We investigated the frequency of allergic disorders, the pattern of allergen sensitization and serum total IgE concentration in a population-based sample of schoolchildren screened on the basis of respiratory symptoms (N = 244). The children were classified on clinical grounds into three groups, asthma (N = 43), other symptoms from lower airways (OSLA; N = 34) and control children (N = 167). The frequency of allergic disorders (allergic rhinitis, conjunctivitis or dermatitis) differed significantly between children with asthma (81%), children with OSLA (62%) and in control children (48%) (p
OBJECTIVES: To investigate (a) whether there is a causal link between smoking and low back pain (LBP), (b) whether smoking is uniquely associated with symptoms in the lumbar spine and (c) the role of respiratory problems in the possible link between smoking and LBP. STUDY DESIGN: Data were collected through questionnaires in a cross-sectional study of a representative sample of the general Danish population, consisting of 1370 men and women aged 30-50 yr, with a response rate of 69%. BACKGROUND: In some epidemiological studies (mostly those of cross-sectional design) smoking has been associated with LBP; this association, however, is not consistently present in all reports. Several theories exist that attempt to explain a possible association between the two; only rarely have these theories been systematically tested. However, cross-sectional data can also be used to obtain answers to questions relating to causes and mechanisms. METHOD: A list of expectations was produced that related to three hypotheses previously forwarded in the epidemiological literature. The fit of the data in the present study was then considered in the light of these expectations. RESULTS: There is evidence in favor of a causal link between smoking and some definitions of LBP. Smoking was not uniquely associated with the lumbar spine. Respiratory symptoms seemed to be positively associated with LBP but only when linked with smoking. CONCLUSIONS: The clinical significance of these findings is limited, but it needs to be considered in future research. Abstinence from smoking may, however, be a useful means of primary prevention of certain types of LBP.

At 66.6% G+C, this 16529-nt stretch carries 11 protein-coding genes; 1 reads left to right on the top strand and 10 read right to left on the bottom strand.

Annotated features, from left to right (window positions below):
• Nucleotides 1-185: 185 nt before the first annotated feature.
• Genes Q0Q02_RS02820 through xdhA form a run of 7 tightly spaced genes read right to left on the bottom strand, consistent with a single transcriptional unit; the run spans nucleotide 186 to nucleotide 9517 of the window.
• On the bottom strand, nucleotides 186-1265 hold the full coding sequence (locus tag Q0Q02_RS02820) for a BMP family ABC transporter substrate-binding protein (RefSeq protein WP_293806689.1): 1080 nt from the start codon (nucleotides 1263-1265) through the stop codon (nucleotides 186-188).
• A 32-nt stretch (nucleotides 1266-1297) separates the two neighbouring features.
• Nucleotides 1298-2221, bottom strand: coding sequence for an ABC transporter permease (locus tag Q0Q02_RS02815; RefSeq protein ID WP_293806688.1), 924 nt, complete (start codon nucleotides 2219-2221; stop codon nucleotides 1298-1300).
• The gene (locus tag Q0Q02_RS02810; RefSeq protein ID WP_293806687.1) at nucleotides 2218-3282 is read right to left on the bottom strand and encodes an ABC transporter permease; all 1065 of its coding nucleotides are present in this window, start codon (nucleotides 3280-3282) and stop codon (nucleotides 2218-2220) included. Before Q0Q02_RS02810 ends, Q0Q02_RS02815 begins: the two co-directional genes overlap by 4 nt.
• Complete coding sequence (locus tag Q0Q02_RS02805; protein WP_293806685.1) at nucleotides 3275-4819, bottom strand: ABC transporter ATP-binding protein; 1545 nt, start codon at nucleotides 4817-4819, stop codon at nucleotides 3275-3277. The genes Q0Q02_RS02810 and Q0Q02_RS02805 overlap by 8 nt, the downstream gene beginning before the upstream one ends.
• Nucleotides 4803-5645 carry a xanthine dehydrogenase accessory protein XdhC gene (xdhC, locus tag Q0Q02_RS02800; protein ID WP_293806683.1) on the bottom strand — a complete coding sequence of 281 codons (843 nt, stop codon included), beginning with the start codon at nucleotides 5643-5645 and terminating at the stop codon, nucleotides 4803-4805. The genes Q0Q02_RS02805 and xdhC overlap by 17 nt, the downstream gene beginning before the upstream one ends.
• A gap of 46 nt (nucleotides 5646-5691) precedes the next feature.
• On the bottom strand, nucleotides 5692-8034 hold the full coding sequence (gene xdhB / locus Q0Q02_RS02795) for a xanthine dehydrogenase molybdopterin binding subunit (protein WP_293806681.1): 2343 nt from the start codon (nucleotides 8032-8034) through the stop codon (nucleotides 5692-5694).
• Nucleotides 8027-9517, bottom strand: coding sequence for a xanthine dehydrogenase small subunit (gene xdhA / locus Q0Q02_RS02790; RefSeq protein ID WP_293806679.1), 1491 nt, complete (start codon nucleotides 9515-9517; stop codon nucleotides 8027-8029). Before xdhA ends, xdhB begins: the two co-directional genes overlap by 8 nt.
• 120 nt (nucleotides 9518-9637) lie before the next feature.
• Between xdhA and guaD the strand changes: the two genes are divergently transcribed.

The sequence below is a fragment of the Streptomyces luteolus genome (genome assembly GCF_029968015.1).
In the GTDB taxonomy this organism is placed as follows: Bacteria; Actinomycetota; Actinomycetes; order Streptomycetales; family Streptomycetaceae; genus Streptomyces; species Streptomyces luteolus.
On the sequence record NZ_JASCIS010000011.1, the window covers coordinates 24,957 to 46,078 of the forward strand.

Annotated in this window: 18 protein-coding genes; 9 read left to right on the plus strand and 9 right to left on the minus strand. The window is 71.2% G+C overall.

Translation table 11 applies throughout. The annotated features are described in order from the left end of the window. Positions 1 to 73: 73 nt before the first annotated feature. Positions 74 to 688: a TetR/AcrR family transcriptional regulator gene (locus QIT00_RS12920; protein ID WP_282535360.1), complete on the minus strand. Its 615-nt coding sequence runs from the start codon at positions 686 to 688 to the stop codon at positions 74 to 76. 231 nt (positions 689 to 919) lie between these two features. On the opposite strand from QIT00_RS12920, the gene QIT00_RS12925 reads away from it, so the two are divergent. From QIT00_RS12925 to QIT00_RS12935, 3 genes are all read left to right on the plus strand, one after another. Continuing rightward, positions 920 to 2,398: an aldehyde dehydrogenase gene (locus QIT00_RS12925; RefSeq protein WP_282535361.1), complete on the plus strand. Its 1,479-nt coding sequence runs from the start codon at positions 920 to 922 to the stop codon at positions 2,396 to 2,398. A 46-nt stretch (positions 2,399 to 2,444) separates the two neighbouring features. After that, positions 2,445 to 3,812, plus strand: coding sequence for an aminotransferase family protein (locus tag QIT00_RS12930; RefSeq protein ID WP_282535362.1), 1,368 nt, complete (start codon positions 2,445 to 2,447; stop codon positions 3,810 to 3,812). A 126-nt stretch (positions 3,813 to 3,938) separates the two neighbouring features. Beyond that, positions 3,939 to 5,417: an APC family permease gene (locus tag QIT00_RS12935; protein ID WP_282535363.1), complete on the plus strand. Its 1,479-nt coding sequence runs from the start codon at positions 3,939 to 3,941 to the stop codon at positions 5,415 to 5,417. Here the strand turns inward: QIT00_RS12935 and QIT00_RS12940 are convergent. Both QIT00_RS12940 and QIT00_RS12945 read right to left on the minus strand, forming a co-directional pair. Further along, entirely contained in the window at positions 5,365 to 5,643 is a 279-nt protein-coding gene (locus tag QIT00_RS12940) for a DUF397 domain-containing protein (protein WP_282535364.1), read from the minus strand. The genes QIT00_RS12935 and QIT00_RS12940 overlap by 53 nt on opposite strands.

In contrast to asthma and rhinitis, few studies among adults investigating the prevalence and risk factors of eczema have been published.
To investigate the prevalence and risk factors of eczema among adults in West Sweden. A further aim was to study the associations between asthma, rhinitis and eczema.
A questionnaire on respiratory health was mailed in 2008 to 30,000 randomly selected subjects in West Sweden aged 16-75 years; 62% responded. The questionnaire included questions about eczema, respiratory symptoms and diseases and their possible determinants. A subgroup of 669 subjects underwent skin prick testing against common airborne allergens.
'Eczema ever' was reported by 40·7% and 'current eczema' by 11·5%. Both conditions were significantly more common among women. The prevalence decreased with increasing age. The coexistence of both asthma and rhinitis with eczema was common. The main risk factors were family history of allergy and asthma. The dominant environmental risk factor was occupational exposure to gas, dust or fumes. Smoking increased the risk. Eczema was associated with urbanization, while growing up on a farm was associated with a decreased risk. Added one by one to the multivariate model, asthma, allergic rhinitis and any positive skin prick test were associated with eczema.
Eczema among adults is a common disease with more women than men having and having had eczema. Eczema is associated with other atopic diseases and with airway symptoms. Hereditary factors and exposure to gas, dust and fumes are associated with eczema.